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Austin Maynard Architects reimagines inner city suburban life in Brunswick

Austin Maynard Architects reimagines inner city suburban life in Brunswick


Terrace House by Austin Maynard Architects is the design studio’s first multi-residential project as both architect and developer.

Located on Sydney Road, a busy high street in Brunswick, Melbourne, Terrace House is an ethical and highly sustainable building, that is also 100 percent fossil-free.

Featuring 20 (two and three-bedroom) residences with 55 bike parks and three commercial spaces at ground level, Terrace House takes a revolutionary approach to housing and aims to deliver apartments that are environmentally, socially, and financially sustainable.

Terrace House is located on Sydney Road in Brunswick.

The project is also a love letter to its location in Brunswick and was led by a design team consisting of Austin Maynard Architects principal Andrew Maynard, director Mark Austin, and associate Mark Stranan.

As one of the most eclectic and multi-cultural suburbs in Melbourne, Brunswick provided Austin Maynard Architects with a rich and diverse heritage for inspiration.

With this in mind, Terrace House respectfully and playfully borrows from the plethora of unique arches of various types and epochs along Sydney Road.

Terrace House is an effort to reignite more communal ways of living.

“We studied these facades and have created a modern interpretation of the context, yet using light, utilitarian materials on the eastern and western facades that reflect Brunswick’s industrial past,” Austin Maynard Architects tells ADR.

“Although we are very fond of the masonry arch balconies of neighbouring buildings, the lack of natural light provides poor amenity to the inhabitants, compared to the metal mesh and gardens established at Terrace House.”

Austin Maynard sought out extensive community input in designing Terrace House.

With the aim of not creating another “thoughtless, boxy development” in Brunswick, Austin Maynard Architects also avoided a direct copy of heritage structures.

“Instead we have designed a green lung that borrows the forms and rhythms of the area. The utilitarian concrete and metal mesh provide the backdrop for substantial gardens on the east and west facade and elegant, simple graphics on the North and South facades.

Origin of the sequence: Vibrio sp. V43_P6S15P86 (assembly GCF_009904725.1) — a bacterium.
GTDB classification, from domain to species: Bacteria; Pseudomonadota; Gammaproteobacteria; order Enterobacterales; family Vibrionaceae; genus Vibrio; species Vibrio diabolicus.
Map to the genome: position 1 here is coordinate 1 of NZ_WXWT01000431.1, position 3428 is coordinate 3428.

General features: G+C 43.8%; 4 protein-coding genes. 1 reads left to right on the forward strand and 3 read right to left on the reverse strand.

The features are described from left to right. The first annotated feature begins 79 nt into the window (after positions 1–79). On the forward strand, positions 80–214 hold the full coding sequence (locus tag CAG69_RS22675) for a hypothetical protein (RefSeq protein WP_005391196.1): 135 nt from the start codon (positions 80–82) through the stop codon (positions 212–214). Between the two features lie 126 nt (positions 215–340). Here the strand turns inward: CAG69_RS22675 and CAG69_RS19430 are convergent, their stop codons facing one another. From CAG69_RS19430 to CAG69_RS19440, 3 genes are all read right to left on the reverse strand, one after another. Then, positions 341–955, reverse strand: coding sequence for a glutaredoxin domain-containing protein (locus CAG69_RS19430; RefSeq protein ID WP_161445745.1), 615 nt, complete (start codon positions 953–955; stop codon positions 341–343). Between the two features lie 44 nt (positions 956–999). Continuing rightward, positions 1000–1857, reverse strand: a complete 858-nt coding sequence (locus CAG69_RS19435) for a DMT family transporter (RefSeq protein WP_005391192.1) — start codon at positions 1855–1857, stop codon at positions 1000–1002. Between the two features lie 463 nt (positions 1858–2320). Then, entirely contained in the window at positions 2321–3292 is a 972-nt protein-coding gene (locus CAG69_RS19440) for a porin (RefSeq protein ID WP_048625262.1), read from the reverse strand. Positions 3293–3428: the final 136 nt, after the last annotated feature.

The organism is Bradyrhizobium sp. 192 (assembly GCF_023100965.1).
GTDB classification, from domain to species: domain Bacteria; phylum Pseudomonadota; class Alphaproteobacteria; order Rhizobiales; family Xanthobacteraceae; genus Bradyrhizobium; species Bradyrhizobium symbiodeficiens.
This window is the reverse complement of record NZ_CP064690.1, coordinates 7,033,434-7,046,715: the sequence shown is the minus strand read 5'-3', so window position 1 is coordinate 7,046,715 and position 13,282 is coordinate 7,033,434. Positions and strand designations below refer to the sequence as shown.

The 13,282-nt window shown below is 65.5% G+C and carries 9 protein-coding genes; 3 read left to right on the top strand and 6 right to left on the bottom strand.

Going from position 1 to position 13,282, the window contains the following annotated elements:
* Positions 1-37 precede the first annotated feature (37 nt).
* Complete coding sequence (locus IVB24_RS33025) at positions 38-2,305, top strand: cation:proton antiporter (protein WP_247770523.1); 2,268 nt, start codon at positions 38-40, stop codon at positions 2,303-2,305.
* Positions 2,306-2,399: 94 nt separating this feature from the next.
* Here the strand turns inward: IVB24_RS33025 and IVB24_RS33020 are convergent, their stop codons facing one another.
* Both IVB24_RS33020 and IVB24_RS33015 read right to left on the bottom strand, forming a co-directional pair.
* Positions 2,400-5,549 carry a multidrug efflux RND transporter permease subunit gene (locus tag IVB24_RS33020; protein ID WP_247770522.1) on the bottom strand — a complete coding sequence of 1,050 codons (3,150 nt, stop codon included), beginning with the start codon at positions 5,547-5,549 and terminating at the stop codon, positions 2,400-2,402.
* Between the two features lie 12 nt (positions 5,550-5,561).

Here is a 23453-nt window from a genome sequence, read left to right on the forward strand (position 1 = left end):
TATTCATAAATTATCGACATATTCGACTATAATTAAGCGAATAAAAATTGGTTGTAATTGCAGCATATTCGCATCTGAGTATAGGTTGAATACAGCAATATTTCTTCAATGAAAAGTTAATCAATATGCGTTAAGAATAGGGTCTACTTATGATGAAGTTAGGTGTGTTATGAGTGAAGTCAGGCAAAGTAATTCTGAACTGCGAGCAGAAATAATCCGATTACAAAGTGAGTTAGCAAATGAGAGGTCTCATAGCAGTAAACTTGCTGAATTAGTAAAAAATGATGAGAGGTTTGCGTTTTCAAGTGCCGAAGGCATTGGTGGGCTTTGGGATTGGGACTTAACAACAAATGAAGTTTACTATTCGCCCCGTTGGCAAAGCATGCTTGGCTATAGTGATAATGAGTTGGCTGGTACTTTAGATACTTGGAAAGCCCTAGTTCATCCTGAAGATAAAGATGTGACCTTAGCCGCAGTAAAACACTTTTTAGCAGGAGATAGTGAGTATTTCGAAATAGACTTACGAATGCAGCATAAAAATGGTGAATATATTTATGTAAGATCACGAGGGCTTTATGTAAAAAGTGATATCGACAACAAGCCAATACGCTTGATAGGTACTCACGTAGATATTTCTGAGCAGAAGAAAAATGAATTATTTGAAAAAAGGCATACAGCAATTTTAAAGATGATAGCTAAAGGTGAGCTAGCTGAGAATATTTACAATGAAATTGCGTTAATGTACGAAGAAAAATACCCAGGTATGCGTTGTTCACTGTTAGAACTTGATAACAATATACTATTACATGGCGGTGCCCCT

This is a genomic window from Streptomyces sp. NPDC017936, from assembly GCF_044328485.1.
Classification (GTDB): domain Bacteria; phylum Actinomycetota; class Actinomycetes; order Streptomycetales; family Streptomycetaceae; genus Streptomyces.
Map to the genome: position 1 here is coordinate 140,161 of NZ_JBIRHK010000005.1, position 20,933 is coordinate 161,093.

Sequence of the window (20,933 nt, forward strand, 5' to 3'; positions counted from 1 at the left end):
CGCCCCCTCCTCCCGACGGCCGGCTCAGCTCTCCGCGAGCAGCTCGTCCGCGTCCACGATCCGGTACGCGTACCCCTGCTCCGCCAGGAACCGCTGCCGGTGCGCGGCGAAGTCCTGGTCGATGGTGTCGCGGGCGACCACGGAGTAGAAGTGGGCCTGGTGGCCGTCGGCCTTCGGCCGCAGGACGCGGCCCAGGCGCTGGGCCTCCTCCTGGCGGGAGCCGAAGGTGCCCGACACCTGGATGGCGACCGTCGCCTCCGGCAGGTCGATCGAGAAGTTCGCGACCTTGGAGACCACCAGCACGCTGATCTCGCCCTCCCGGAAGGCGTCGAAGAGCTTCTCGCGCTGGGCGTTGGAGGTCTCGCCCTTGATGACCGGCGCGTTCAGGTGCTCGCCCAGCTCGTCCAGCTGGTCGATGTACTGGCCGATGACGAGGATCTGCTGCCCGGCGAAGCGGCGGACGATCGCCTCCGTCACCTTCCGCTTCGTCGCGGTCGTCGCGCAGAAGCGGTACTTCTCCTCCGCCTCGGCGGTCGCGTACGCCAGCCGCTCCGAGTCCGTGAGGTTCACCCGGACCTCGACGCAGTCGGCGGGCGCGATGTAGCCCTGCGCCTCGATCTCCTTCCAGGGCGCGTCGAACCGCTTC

“The balustrading is simple vertical posts, which ensure that the balconies are not scalable by youngsters whilst providing abundant light to the inhabitants. Our vision is that Terrace House will become a vertical community garden within a masonry context. Our aim is to provide a tall garden full of life.”

Terrace House is 100 percent fossil free.

Austin Maynard  Architects was committed to being both architect and developer on Terrace House. Instead of prioritising profits, they focussed on “deliberative design” and worked directly with the residents to form a community that could author their collective future.

“With the design of the building we set out to tackle the big issues, climate change and the lack of affordable housing, to be a really good example of urbanism and to be financially sustainable,” explains Austin Maynard Architects.

Terrace House has no carpark. Rather it includes 55 bicycle parking spaces.

“Terrace House is the re-imagining of a former inner-city suburban life where rows of workers’ cottages generated and nurtured close community. Street parties, shared childminding, communal gardens, neighbourly lending and borrowing, conversations over the washing line and unlocked front doors – these ideas are the basis of Terrace House.

“These are not apartments, these are homes – terrace houses stacked six storeys high.”

Photography by Derek Swalwell.

Founded in 2002 by Andrew Maynard, Austin Maynard Architects is an architecture practice based in Fitzroy, Victoria. 

Last year, ADR covered Austin Maynard Architectsreinterpretation of the conventional granny flat with its project in the Melbourne inner-city suburb of Fitzroy.


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